So – is the PR Week league table really a true measure of who is succeeding in the PR agency world? And is the current rise in fee income a dead cat bounce, concealing a rather more volatile and unsustainable infrastructure?

I may sound like a cracked record, but surely net worth and profitability are the real measure of sucesss, not top line fee income – turnover is vanity, profit is sanity and all that. In an earlier post, I referred to Duncan Chapple’s Plimsoll-report gleaned observations that most agencies’ pre-tax margins are a miserable 3.6%. Twenty percent of agencies price below cost. A further 44% of PR companies barely break even. The remaining one-third of agencies deliver real value, but their profitability is also threatened by consultancies that price below cost.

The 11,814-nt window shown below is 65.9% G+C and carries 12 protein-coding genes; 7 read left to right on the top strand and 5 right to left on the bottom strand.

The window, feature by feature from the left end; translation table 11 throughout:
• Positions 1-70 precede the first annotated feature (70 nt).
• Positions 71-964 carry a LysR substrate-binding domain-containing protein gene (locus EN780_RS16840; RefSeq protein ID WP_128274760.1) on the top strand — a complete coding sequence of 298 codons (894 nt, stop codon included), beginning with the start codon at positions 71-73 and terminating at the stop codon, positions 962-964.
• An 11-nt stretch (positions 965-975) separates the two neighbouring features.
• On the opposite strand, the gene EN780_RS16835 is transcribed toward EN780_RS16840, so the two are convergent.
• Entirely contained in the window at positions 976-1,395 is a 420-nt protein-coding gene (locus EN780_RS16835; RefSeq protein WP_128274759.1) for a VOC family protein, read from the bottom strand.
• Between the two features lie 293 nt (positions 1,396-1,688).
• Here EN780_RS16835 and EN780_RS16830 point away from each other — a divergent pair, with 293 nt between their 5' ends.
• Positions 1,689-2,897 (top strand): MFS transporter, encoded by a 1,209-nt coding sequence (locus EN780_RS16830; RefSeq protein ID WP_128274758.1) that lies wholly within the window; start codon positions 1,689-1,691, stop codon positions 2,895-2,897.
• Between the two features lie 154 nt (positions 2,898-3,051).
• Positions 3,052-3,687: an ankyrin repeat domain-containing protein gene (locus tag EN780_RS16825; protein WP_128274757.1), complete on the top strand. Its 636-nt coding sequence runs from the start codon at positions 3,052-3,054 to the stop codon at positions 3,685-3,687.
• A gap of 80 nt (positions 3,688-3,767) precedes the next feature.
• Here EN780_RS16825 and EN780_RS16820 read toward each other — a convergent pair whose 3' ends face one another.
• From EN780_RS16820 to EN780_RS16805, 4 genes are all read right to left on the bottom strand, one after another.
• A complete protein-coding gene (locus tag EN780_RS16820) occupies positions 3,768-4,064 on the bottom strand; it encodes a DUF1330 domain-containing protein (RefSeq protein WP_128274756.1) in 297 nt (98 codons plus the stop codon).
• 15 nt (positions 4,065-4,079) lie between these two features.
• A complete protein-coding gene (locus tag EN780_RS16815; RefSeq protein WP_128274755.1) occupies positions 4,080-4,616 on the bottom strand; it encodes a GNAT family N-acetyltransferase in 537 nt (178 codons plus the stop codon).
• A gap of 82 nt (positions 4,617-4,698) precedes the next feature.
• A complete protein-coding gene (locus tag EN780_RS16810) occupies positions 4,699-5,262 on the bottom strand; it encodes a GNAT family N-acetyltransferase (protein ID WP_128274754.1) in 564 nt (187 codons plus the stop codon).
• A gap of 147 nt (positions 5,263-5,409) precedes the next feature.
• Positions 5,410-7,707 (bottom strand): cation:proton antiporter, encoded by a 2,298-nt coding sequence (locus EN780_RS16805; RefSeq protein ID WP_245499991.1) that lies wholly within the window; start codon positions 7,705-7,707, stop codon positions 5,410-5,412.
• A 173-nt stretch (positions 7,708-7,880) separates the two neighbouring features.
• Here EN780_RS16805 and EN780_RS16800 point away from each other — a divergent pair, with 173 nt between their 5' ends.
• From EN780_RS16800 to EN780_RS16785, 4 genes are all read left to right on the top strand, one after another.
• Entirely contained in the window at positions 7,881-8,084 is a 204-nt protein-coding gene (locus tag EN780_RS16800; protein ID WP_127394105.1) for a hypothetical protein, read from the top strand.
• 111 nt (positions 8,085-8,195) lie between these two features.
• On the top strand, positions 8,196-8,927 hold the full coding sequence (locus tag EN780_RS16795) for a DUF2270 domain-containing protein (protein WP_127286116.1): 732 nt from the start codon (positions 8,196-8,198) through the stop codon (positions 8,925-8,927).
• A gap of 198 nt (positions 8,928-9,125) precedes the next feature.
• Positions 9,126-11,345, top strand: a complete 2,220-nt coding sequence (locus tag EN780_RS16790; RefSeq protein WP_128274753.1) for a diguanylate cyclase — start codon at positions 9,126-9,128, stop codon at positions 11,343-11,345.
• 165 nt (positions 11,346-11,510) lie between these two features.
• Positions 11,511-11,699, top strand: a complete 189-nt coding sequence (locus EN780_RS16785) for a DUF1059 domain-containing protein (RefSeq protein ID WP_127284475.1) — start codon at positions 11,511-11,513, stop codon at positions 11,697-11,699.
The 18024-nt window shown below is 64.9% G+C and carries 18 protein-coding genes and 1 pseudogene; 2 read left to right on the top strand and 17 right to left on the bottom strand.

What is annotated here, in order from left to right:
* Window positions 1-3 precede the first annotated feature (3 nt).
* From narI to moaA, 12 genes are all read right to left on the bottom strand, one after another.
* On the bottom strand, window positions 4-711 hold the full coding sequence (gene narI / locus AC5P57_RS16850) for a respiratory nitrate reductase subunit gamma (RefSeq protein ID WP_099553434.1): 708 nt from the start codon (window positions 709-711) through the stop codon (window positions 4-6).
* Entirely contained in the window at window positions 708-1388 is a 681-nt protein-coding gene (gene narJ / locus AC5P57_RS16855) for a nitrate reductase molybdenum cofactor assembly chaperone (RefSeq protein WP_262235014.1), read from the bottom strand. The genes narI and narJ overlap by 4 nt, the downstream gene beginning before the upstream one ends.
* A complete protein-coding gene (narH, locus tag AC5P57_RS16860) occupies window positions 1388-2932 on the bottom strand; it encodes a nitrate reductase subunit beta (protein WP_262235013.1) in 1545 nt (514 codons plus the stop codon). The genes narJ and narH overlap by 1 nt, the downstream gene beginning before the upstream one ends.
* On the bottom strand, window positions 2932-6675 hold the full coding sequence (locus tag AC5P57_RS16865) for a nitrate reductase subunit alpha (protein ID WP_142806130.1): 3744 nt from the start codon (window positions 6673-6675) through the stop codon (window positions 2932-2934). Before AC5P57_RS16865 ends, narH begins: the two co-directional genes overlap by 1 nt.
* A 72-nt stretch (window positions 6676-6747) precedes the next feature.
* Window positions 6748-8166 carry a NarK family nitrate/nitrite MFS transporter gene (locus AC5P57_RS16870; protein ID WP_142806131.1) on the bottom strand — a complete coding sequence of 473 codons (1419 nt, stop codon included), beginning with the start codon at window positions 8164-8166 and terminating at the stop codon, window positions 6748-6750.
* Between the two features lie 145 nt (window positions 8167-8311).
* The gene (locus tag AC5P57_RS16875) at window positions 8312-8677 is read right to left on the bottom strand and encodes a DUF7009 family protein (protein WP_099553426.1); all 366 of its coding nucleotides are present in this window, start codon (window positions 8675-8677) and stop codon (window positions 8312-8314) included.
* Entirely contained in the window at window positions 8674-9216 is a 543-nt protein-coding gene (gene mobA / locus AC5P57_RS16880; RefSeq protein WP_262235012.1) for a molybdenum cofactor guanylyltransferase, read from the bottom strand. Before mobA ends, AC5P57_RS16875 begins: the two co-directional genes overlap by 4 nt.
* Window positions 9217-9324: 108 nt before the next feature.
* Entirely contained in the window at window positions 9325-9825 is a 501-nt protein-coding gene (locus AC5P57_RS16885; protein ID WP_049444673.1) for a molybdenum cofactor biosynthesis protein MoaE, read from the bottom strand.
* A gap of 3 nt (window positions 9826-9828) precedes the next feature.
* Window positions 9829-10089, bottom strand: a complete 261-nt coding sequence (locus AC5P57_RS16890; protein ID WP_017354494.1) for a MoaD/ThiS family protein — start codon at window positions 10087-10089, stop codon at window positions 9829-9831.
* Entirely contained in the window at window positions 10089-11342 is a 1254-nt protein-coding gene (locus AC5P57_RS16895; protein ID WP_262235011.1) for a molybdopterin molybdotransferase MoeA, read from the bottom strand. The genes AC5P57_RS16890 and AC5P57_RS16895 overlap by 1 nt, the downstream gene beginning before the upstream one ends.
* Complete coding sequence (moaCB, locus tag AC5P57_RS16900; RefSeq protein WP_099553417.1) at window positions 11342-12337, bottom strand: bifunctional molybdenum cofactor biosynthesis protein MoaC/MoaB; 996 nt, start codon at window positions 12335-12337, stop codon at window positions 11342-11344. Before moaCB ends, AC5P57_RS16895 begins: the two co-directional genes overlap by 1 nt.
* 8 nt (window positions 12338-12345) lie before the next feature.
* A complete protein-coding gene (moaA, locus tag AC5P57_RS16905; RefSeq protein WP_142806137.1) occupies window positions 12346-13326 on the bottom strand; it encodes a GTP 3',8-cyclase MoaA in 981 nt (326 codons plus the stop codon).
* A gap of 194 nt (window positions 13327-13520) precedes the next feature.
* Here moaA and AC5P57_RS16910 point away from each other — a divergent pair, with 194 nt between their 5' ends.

For my own interest, I looked at the net worth/profitability figures for a couple of well known agencies. It seemed to bear out the Plimsoll research. One agency that has seen fee income rise to £2m appears to have a net worth of a mere £2K. Another agency of similar size is shouldering nearly £500K in debt – and overheads (namely salaries) eat up everything else. On a PR Week interpretation, this would presumably be seen as a successful agency. But if I were an accountant, I’d be worried. It wouldn’t take much (such as losing a couple of big clients), to see these agencies in trouble. In fact even the agencies that appear to have the healthiest net worth are barely over the £100K mark.  As a crude measure, this is the amount of cash they have in the bank – losing clients, not getting paid on time, etc would impact even these apparently healthy companies – because wages have to get paid even if your clients aren’t reimbursing you. And if you have 30+ employees then you could be in trouble very quickly.